This famously included on a platform over the top of the cross on St Paul’s Cathedral in 1849. When you consider that its dimensions are 540x720x550mm and it weights 28kg that is no mean feat!

Newlyn Tide Gauge

Ever wondered how we can give a height of an object above sea level? Think about it, the sea is rising and falling throughout the day, year by year and at certain times of the months and seasons we get a higher tide or a lower tidal point.

To calculate Mean Sea Level Ordnance Survey needed to record all instances over the full range of possible variations. That required at least one year of observations for a reasonable determination, but in practise it was calculated over a number of years. From these observations it was then possible to establish the point of mean sea level and from that then calculate the difference in height from this point to any other fixed location.

The Newlyn Tide Gauge

The Newlyn Tide Gauge

To take all the readings required to calculate Mean Sea Level, you needed a tide gauge. Examples were set up Felixstowe (1913), Newlyn in Cornwall (1915) and Dunbar (1917). Subsequently it was decided to solely rely on the tide gauge at Newlyn, which is the one we’ve got here in Southampton, stored out of use.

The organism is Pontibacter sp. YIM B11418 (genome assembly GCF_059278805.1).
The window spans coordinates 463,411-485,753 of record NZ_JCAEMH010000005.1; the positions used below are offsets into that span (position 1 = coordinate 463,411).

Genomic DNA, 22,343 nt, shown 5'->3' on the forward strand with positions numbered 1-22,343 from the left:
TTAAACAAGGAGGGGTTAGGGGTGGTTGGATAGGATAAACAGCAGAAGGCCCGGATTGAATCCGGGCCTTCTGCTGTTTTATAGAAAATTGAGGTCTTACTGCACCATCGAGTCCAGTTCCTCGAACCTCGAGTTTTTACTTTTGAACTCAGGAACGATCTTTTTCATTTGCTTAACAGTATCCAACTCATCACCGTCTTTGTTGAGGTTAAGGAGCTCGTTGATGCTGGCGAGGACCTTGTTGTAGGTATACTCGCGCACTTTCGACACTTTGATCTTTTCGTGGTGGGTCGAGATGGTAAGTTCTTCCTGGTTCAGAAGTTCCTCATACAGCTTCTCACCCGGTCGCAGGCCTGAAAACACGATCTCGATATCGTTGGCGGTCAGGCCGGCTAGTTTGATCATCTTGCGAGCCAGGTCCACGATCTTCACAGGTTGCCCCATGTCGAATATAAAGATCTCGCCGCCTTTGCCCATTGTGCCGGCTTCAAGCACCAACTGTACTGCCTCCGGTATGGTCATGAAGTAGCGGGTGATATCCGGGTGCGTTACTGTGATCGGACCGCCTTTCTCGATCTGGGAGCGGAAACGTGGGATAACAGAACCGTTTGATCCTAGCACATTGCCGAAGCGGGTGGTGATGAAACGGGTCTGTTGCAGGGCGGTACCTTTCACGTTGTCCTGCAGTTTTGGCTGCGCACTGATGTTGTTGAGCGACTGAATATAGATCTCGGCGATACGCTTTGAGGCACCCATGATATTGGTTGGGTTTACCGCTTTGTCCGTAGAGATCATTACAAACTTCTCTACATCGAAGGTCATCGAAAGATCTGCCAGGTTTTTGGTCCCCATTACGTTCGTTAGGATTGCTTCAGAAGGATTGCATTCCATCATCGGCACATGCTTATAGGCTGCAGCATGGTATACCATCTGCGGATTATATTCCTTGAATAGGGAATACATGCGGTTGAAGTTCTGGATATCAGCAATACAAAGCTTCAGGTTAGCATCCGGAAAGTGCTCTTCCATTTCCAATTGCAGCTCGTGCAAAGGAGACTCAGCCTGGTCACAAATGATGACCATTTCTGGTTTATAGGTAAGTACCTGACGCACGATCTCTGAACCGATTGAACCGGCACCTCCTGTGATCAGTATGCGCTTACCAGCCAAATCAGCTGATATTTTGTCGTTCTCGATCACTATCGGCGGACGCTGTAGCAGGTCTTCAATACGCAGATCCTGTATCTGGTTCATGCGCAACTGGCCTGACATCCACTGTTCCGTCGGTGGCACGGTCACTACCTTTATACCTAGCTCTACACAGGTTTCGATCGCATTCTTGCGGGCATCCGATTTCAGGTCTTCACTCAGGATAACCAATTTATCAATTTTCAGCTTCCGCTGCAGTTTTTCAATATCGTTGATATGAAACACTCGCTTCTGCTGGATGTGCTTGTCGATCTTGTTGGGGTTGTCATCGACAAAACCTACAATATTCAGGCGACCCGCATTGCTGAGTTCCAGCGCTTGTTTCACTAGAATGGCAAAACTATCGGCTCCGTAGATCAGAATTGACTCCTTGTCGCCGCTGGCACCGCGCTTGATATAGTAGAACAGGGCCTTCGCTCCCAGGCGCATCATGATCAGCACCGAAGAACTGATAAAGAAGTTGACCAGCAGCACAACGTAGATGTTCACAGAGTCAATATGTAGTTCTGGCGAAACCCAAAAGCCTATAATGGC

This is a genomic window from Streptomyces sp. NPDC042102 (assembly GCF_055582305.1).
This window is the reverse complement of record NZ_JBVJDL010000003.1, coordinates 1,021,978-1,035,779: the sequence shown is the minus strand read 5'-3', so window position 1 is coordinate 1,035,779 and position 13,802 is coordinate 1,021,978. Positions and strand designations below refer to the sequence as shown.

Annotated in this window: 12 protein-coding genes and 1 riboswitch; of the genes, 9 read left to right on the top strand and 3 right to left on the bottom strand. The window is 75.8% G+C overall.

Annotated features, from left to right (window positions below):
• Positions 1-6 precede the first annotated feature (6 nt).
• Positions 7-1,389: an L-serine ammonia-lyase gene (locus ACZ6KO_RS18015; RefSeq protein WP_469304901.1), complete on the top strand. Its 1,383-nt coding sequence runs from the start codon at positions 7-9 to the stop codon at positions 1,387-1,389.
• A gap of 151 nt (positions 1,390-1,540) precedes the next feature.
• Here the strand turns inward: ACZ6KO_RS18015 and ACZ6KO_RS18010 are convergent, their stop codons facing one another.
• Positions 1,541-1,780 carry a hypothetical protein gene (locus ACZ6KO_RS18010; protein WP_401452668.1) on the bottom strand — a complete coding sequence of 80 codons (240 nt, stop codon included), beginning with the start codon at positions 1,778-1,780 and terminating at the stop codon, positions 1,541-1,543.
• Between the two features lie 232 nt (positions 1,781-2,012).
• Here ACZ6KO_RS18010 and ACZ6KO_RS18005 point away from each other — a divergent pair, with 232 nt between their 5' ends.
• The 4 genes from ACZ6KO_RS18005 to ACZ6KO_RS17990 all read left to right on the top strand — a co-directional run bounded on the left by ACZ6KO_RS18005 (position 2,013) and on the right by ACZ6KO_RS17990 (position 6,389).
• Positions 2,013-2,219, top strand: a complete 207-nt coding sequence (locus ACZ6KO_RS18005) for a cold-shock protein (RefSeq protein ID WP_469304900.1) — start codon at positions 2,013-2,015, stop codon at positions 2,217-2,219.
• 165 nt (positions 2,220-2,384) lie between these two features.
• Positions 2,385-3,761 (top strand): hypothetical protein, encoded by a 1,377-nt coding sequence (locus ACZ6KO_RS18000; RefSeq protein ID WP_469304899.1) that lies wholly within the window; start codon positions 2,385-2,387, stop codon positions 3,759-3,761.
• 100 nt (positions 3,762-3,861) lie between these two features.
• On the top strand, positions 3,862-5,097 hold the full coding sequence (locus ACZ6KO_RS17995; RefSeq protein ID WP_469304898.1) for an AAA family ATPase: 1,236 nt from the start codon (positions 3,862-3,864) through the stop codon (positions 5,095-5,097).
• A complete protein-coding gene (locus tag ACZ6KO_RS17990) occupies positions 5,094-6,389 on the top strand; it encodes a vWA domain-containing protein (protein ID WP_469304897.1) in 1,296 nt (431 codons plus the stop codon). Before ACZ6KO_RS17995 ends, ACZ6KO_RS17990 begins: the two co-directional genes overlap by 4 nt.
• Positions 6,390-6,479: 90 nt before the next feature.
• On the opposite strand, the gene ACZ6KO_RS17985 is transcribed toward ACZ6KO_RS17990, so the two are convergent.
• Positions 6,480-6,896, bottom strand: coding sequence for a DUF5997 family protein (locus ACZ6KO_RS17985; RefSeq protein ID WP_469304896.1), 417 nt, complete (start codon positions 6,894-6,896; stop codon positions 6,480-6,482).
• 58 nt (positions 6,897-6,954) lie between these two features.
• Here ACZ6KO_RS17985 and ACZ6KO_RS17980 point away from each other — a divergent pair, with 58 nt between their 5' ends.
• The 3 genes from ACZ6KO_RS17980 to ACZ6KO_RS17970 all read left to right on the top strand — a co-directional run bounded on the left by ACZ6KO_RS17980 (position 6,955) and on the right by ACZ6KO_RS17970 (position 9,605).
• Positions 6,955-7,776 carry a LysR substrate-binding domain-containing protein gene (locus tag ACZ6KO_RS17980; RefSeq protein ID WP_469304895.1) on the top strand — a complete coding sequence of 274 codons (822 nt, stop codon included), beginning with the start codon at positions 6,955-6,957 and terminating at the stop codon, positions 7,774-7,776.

It was chosen over the others because it was situated in an area of stable granite rock and because the gauge was perched on the end of a stone pier at the harbour entrance it was exposed to the open Atlantic.

It was not therefore liable to be influenced by the silting up of the estuary or river tide delays, as was the case at the previous gauge at Liverpool.

It worked by recording the rise and fall of the sea with two floats attached by chains. The variations were recorded on paper attached to the rotating drum suspended from its centre.